• 04 Apr 2013

    Class Action Lawsuits & Zip Code Marketing

    Interesting and more importantly – scary – article regarding class action lawsuits being filed against retailers/advertisers that are zip code targeting residents with their direct mail efforts.  Apparently Massachusetts passed a consumer privacy law that makes it illegal for retailers to ask for your zip code, when you make a purchase within their stores.  Retailers are not allowed to ask for customer zip codes and then use those zip codes for direct marketing purposes.  First Michael’s was taken to the cleaners and now Bed Bath & Beyond is facing a similar suit.

    You can read the article yourself at: Bed Bath & Beyond Lawsuit


  • 29 Mar 2013

    Google Services Won’t Always Be Free

    As noted earlier this week, Google is getting rid of Google Reader.  Yes, that is due to privacy reasons, yet ideas of Google charging for currently free services, are already being floated out.  Be in the know of the changes that are bound to come by reading this article:

    Google Services Won’t Always Be Free

    Of note, YouTube, Google Analytics, Gmail, and Google Drive, will at some time, require payment for use.  Search however, will continue being free and this is what comprises 75% of Google’s revenue.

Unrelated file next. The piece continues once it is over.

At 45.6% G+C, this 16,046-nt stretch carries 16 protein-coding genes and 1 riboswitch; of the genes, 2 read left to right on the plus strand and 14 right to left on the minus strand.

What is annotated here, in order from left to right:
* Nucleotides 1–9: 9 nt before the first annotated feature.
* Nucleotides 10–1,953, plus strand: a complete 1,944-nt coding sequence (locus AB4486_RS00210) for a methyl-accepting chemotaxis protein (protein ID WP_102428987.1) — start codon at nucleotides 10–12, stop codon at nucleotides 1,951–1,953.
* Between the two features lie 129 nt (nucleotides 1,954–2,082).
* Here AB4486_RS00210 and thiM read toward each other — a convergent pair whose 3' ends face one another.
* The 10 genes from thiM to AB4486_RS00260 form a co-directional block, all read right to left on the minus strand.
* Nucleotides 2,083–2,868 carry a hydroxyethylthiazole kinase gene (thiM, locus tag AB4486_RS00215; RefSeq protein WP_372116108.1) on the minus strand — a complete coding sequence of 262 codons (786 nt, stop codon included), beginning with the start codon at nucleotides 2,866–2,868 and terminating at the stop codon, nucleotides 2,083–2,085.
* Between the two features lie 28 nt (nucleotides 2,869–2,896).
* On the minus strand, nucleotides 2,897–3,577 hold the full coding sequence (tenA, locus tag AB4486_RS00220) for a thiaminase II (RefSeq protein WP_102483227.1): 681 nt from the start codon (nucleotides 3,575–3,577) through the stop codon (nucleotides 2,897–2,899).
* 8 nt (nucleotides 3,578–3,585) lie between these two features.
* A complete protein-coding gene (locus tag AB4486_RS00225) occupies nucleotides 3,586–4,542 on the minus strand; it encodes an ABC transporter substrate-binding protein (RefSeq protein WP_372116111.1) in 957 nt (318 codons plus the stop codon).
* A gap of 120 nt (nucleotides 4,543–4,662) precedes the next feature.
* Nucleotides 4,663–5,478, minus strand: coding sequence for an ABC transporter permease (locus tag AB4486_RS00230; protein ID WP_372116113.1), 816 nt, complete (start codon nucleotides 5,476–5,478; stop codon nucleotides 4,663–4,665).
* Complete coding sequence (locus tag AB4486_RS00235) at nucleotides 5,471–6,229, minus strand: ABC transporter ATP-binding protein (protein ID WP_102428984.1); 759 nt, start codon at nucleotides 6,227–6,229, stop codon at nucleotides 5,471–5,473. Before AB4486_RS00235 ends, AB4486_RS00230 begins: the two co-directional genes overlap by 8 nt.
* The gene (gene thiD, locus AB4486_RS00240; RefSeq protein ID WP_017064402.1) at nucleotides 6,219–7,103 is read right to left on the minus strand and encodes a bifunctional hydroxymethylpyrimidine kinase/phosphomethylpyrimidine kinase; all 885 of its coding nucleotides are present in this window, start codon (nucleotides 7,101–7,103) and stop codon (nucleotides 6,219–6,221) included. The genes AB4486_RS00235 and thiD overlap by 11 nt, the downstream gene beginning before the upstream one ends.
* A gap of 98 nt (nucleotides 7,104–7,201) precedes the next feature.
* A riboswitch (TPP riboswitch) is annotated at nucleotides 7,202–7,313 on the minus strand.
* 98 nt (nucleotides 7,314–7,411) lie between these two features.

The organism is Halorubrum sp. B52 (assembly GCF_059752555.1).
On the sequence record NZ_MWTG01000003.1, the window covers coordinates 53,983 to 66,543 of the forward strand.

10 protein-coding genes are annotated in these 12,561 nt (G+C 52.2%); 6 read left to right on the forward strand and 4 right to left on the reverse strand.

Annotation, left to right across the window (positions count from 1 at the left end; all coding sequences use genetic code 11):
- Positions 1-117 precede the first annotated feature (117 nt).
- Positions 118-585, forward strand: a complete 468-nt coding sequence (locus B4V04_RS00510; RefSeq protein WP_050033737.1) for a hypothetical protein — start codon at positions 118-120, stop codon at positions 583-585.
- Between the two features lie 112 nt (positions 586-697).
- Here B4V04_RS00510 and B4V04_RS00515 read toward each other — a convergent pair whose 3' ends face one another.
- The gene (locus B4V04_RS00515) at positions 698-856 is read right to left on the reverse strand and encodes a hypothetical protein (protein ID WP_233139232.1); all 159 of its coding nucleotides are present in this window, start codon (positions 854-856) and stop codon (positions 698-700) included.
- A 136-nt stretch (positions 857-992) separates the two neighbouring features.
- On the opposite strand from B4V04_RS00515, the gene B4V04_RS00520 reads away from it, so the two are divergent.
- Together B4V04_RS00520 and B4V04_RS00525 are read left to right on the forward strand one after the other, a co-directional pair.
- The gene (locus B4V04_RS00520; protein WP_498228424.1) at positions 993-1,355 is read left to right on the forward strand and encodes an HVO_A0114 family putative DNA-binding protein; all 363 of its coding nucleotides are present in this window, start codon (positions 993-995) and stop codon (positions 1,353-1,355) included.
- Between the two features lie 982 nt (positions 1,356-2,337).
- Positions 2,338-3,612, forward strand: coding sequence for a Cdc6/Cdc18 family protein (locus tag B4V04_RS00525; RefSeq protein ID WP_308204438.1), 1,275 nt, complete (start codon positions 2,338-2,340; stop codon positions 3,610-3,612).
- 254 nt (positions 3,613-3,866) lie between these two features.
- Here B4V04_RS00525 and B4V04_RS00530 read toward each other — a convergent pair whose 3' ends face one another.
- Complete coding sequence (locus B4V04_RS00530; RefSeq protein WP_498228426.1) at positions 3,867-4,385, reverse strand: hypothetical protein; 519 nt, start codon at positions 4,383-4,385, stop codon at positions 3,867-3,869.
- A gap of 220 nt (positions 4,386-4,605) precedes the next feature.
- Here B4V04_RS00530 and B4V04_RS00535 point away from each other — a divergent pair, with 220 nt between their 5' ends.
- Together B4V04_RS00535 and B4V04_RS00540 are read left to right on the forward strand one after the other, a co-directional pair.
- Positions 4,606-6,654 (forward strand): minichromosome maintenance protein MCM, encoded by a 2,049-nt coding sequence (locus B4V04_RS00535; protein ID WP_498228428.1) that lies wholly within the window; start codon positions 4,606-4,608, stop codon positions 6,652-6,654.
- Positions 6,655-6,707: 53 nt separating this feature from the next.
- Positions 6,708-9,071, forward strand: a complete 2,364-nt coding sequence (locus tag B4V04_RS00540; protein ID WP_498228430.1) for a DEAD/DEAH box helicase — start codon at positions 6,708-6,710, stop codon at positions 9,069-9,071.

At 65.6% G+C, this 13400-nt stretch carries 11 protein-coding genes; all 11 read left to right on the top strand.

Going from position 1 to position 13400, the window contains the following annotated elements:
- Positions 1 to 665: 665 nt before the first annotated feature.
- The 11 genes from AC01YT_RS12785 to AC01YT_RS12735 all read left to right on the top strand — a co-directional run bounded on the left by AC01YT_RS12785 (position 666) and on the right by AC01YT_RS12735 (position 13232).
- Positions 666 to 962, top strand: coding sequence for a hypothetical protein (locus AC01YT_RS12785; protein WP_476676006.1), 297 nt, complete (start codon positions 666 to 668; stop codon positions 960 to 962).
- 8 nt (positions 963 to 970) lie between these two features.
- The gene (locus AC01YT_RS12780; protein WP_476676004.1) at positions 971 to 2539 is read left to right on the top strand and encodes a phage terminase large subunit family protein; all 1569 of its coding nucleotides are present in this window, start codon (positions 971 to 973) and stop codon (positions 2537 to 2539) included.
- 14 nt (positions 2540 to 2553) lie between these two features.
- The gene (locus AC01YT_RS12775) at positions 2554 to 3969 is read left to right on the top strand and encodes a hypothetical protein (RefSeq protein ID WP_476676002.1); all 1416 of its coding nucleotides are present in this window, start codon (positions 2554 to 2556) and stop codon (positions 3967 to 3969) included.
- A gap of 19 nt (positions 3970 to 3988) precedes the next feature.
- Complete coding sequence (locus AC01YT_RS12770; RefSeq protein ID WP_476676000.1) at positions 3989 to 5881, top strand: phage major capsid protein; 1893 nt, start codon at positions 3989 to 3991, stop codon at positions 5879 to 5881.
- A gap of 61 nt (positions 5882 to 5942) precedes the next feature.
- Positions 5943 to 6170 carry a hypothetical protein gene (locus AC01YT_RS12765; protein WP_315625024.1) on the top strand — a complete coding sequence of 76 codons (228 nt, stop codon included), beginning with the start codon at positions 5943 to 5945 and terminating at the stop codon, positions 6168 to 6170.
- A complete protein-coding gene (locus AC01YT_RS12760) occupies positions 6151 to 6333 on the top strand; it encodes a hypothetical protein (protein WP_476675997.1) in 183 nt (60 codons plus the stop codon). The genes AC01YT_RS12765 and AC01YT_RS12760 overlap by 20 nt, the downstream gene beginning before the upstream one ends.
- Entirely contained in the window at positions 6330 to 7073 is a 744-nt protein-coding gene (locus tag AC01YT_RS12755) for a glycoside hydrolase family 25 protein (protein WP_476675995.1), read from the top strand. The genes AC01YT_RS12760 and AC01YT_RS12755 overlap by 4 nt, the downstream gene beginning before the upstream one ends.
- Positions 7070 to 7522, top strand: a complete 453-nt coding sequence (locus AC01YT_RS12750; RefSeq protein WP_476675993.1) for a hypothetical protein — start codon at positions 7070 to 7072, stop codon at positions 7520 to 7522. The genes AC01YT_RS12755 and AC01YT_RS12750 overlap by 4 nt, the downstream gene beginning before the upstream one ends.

• 05 Mar 2013

    Union Station: Viral Marketing in the Land of Oz

    Summit client Union Station is bringing the Emerald City back to the land of Oz.

    We’ve heard the term “viral gold” when it comes to web content that spreads like crazy.

    But viral emerald?

    That phrase could very easily describe the attention our client Union Station has been getting the past two weeks.

    For those not familiar, Union Station is a 100-year-old train station that has, in recent years, reinvented itself under visionary new leadership into a destination for tourists and local families drawn to attractions like the KC Rail Experience, the Science of Rock ‘n Roll exhibit, Science City, and big events like Maker Faire. Civic initiatives like the Digital Sandbox and Launch KC have also brought in new, previously untapped crowds: local tech entrepreneurs and business leaders.